We explored cycles a bit more in class today, noting that if {*p,q*} are the two values of a 2-cycle, then by definition *f *(*p*) = *q* and *f *(*q*) = *p*. Put another way, *f *(*f *(*p*)) = *p* and *f *(*f *(*q*)) = *q.* What’s important to note, though, is that the reverse is **not true**. If *f *(*f *(*n*)) = *n*, then *n* could be a member of a two cycle (*n,m,n,m,n,m,…*) **or** it could just be a fixed point: (*n,n,n,n,n,n,…*)

One important takeaway from this is that the first is that the local slope (Instantaneous Rate of Change) to all points of a 2-cycle, or indeed any cycle, is always the same. As a result, all points of a cycle will pass an IRC of -1 simultaneously, meaning all points of a cycle bifurcate simultaneously. This (and the Chain Rule from calculus) served as our proof of Question 2 posed early in our exploration of this pattern.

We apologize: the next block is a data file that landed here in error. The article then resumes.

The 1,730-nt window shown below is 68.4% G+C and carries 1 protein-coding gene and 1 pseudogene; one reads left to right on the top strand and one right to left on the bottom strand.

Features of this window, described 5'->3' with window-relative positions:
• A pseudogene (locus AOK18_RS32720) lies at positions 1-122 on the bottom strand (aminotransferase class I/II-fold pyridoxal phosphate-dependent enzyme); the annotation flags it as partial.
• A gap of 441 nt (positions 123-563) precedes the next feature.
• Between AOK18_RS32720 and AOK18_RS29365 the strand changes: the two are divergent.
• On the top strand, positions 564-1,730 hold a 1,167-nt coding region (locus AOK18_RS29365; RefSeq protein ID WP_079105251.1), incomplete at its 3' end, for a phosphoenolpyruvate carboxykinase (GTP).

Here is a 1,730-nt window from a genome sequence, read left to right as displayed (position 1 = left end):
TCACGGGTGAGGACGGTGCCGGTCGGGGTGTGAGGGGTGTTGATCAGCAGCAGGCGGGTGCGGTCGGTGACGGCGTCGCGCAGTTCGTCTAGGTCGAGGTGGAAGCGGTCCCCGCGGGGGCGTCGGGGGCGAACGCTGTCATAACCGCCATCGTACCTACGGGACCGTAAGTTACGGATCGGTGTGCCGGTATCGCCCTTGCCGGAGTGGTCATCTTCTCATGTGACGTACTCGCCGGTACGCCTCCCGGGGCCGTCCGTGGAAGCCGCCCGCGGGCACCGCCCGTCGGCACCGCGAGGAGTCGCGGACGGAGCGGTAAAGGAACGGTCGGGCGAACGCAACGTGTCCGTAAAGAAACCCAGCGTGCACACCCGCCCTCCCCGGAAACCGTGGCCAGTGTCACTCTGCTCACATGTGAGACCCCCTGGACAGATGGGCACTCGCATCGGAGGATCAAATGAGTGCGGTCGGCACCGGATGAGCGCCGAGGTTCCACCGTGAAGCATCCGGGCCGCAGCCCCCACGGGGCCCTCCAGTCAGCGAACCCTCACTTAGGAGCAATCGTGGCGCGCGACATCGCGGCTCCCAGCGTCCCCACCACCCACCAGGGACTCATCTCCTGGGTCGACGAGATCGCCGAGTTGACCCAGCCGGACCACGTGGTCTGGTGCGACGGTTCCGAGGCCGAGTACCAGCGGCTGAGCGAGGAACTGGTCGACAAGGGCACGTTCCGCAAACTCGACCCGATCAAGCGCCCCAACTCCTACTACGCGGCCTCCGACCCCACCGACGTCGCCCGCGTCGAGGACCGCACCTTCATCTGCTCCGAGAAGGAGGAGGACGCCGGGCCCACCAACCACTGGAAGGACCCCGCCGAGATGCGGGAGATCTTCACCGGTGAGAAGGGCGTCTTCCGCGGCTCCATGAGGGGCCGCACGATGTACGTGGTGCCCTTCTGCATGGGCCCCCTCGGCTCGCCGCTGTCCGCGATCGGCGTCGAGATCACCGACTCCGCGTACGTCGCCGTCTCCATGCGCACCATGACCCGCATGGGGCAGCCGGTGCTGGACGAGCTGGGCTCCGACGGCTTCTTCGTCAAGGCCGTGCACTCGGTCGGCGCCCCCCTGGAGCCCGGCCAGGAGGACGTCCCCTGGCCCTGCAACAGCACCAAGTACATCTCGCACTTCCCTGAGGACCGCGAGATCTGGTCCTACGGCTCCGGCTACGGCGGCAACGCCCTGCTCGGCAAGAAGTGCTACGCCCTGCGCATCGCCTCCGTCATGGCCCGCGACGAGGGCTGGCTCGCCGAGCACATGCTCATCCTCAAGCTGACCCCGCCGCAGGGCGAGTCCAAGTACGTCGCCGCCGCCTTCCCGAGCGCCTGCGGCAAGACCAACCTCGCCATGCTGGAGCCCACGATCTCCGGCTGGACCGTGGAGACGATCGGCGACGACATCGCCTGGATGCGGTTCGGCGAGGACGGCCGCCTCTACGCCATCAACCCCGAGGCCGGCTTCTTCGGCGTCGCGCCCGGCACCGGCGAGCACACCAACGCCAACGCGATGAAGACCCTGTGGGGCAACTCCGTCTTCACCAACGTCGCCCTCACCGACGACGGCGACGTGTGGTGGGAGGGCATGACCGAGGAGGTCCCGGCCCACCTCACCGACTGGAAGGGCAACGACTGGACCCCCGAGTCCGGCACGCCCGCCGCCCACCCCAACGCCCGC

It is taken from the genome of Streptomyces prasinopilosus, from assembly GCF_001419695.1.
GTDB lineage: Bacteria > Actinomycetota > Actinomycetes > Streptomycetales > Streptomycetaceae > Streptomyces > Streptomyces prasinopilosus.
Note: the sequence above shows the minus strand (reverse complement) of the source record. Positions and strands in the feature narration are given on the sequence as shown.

The implication of this is clear: after *a* = 3.0, the pattern of the orbit of the logistic function bifurcates to a two cycle. By *a* = 3.5 (more specifically at *a* = 3.449490…), it has bifurcated again to a four-cycle. Soon after (at *a* = 3.544090…), it bifurcates yet again to an eight-cycle, then to a 16-cycle (at *a* = 3.564407…), a 32-cycle (at *a* = 3.568759…), and so on. These bifurcations happen over increasingly shorter intervals for values of *a*. The fascinating thing is that the ratio between these intervals approaches a constant value, approximately 4.669202…, known as Feigenbaum’s Constant (this link goes to a Numberphile video about this idea that we watched a portion of in class today; the picture of orbit destinations that we have been drawing is known as the Feigenbaum Plot, which we will look at in detail tomorrow).